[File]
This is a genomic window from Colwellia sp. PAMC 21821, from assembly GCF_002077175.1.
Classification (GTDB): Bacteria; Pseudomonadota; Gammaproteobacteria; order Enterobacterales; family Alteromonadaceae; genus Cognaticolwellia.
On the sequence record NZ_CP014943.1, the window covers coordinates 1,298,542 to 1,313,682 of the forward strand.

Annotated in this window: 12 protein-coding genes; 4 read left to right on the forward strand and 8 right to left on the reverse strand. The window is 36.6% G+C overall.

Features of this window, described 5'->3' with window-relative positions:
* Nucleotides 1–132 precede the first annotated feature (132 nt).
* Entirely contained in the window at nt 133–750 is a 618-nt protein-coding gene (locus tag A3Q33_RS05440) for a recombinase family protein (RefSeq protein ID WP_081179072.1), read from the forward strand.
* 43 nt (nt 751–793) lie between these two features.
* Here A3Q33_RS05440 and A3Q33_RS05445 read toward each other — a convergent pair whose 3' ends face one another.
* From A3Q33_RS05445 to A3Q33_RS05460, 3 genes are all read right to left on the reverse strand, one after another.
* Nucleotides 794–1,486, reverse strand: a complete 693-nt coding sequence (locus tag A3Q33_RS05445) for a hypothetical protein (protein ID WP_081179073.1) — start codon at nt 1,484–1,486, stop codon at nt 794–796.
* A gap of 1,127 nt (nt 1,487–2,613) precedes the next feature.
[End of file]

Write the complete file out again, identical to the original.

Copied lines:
This is a genomic window from Colwellia sp. PAMC 21821, from assembly GCF_002077175.1.
Classification (GTDB): Bacteria; Pseudomonadota; Gammaproteobacteria; order Enterobacterales; family Alteromonadaceae; genus Cognaticolwellia.
On the sequence record NZ_CP014943.1, the window covers coordinates 1,298,542 to 1,313,682 of the forward strand.

Annotated in this window: 12 protein-coding genes; 4 read left to right on the forward strand and 8 right to left on the reverse strand. The window is 36.6% G+C overall.

Features of this window, described 5'->3' with window-relative positions:
* Nucleotides 1–132 precede the first annotated feature (132 nt).
* Entirely contained in the window at nt 133–750 is a 618-nt protein-coding gene (locus tag A3Q33_RS05440) for a recombinase family protein (RefSeq protein ID WP_081179072.1), read from the forward strand.
* 43 nt (nt 751–793) lie between these two features.
* Here A3Q33_RS05440 and A3Q33_RS05445 read toward each other — a convergent pair whose 3' ends face one another.
* From A3Q33_RS05445 to A3Q33_RS05460, 3 genes are all read right to left on the reverse strand, one after another.
* Nucleotides 794–1,486, reverse strand: a complete 693-nt coding sequence (locus tag A3Q33_RS05445) for a hypothetical protein (protein ID WP_081179073.1) — start codon at nt 1,484–1,486, stop codon at nt 794–796.
* A gap of 1,127 nt (nt 1,487–2,613) precedes the next feature.